Human and animal-infective trypanosomes have major medical and veterinary consequences for equatorial Africa and Latin America. Failure of the immune system to eliminate infections with the Salivarian trypanosomes is largely attributable to the phenomenon of antigenic variation. Each trypanosome is covered by a surface coat consisting of a closely packed monolayer of about 10 million molecules of a single member of a large family of variant surface glycoproteins (VSGs). VSGs are anchored to the trypanosome surface membrane via a covalently attached glycosylphosphatidylinositol (GPI) moiety. The integrity of the VSG coat is essential for trypanosome survival. Trypanosoma brucei also contains a GPI-specific phospholipase-C (GPIPLC). This situation suggests that VSGs are GPI anchored for very specific but so far elusive reasons, perhaps related to VSG turnover. Our previous studies led to the elucidation of the VSG-linked GPI structure, the structural characterization of GPI precursors, and an outline knowledge of the pathway of GPI biosynthesis. These studies are of general scientific interest since all eukaryotic cells have subsequently been found to express GPI-anchored cellsurface glycoproteins with diverse functions. The core structure of the GPI anchor appears to have been conserved during evolution. In trypanosomes, the major surface glycoproteins of bloodstream-form and procyclic T. brucei and of the infective stages of Leishmania and T. cruzi are GPI anchored. All of these glycoproteins probably have critical roles in infectivity and virulence. This continuation proposal will focus on the possible function of trypanosome GPI anchors through an exploration of the roles of the GPIPLC, the pathways that determine whether GPI anchors will be PIPLC-sensitive or resistant, the signals for GPI addition to proteins in trypanosomes, and GPI galactosylation. A primary objective of these studies is to identify aspects of GPI structure and function that may be distinct from host pathways. So far, GPIPLC has only been convincingly purified from T. brucei and its gene has been cloned. Its intracellular location is uncertain and its role in VSG metabolism is unknown. We propose genetic and organellar fractionation approaches to obtain more information on the role and subcellular location of GPIPLC in trypanosomes. Now that procyclic and bloodstream-form trypanosomes can routinely be transfected and cultured in vitro, we propose to use genetic approaches to further explore the carboxy-terminal amino acid sequence requirements for GPI anchoring of VSGs and PARP and determine whether the remarkably conserved VSG carboxy-terminal sequences indicate a very specific sequence requirement for GPI anchoring in trypanosomes. These studies may open up new in vitro approaches to identifying components of the GPI transfer machinery.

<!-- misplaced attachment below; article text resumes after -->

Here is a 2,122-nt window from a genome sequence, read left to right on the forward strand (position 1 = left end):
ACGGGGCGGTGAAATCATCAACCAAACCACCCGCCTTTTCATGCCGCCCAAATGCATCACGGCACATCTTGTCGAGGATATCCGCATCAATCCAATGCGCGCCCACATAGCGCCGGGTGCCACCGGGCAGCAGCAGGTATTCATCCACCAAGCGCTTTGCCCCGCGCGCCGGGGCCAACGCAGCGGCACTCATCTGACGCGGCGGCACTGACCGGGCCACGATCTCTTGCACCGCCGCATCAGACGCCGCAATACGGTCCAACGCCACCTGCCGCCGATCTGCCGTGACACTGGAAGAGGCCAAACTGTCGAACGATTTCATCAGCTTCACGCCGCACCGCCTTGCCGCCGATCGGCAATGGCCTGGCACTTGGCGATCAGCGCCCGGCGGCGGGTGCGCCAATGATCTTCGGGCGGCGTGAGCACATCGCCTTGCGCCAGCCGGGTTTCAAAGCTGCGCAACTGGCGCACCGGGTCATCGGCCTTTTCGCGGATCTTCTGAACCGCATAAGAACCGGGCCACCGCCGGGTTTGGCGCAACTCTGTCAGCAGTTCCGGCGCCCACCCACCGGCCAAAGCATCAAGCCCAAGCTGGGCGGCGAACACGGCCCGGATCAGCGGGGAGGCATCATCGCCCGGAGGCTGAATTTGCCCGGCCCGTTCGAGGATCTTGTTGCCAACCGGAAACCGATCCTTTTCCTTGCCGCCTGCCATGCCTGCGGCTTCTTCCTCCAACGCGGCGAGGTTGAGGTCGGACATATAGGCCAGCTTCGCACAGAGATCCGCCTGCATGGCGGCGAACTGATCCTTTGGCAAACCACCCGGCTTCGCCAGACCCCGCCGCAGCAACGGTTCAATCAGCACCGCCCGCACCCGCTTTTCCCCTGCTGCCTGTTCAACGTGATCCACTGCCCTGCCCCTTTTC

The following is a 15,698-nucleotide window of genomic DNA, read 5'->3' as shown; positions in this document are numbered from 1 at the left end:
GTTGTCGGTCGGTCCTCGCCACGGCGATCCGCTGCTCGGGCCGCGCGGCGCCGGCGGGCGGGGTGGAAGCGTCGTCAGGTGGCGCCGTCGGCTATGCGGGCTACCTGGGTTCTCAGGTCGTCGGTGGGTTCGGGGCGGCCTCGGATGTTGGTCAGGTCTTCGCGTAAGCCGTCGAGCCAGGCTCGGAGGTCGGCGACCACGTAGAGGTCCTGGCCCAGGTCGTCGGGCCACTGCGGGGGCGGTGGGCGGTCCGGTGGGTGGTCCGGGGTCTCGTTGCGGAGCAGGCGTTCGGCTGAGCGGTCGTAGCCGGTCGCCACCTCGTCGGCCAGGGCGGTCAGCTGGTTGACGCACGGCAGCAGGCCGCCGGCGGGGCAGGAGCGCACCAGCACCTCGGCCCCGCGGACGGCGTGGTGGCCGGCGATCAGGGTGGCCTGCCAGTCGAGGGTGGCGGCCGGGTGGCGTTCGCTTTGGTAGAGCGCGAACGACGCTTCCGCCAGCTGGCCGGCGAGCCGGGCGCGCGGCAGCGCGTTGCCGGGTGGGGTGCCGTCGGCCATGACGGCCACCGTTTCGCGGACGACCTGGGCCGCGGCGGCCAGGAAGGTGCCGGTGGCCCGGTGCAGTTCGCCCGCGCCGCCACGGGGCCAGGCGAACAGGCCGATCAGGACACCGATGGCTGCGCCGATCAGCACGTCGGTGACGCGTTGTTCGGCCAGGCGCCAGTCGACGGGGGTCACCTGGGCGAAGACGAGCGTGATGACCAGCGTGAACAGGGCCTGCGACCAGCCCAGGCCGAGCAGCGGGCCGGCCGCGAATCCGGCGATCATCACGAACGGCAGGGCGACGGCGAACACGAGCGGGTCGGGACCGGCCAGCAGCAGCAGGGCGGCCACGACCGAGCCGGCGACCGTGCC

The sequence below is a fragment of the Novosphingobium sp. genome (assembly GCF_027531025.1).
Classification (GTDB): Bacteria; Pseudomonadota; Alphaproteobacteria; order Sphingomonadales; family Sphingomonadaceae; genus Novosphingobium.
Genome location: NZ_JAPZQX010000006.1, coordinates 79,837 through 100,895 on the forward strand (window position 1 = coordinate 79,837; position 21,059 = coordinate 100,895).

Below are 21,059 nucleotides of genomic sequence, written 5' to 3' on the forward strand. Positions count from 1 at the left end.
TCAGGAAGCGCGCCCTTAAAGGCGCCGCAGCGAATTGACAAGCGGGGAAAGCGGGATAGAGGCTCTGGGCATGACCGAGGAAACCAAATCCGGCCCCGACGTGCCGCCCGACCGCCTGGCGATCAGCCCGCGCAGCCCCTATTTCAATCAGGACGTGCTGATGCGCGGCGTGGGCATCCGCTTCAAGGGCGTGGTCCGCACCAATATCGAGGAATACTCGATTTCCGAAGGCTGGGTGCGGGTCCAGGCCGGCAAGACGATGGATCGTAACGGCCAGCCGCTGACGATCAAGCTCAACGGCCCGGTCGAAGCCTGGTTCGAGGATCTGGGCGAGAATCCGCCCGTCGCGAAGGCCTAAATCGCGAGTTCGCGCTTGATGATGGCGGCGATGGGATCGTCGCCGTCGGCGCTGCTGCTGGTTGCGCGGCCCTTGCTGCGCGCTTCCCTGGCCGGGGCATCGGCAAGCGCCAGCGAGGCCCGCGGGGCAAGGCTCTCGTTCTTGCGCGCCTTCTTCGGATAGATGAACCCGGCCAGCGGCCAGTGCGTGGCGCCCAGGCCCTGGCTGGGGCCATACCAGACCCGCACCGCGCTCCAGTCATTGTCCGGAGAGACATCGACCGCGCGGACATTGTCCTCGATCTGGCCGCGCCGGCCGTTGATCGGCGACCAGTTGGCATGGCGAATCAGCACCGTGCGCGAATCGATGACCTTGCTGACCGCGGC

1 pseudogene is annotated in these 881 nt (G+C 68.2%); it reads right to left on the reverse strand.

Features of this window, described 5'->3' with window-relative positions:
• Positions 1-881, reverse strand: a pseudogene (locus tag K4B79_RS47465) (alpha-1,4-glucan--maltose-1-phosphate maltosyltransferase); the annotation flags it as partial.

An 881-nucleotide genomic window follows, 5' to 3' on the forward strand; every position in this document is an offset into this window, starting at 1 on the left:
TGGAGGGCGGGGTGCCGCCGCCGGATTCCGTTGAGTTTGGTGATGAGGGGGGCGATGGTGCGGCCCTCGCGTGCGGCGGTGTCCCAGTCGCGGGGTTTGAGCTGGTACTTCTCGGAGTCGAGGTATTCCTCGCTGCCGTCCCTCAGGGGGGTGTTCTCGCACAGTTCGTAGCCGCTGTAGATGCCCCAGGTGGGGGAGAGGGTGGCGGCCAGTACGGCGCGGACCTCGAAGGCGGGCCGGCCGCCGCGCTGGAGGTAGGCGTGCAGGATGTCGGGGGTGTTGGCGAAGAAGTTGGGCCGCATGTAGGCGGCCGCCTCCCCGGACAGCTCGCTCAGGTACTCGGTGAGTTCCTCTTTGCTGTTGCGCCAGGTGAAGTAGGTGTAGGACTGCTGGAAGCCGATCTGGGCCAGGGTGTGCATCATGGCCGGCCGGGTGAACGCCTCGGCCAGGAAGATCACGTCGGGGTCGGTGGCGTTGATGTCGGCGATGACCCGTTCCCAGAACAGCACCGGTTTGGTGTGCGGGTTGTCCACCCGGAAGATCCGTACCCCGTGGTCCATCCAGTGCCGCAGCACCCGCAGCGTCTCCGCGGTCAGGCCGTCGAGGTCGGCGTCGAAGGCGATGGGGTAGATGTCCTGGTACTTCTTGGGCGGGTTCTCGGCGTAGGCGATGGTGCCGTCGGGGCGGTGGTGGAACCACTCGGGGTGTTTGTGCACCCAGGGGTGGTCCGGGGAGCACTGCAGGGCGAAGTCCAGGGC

National Institute of Health (NIH)
National Institute of Allergy and Infectious Diseases (NIAID)
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Tropical Medicine and Parasitology Study Section (TMP)
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Rockefeller University
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New York
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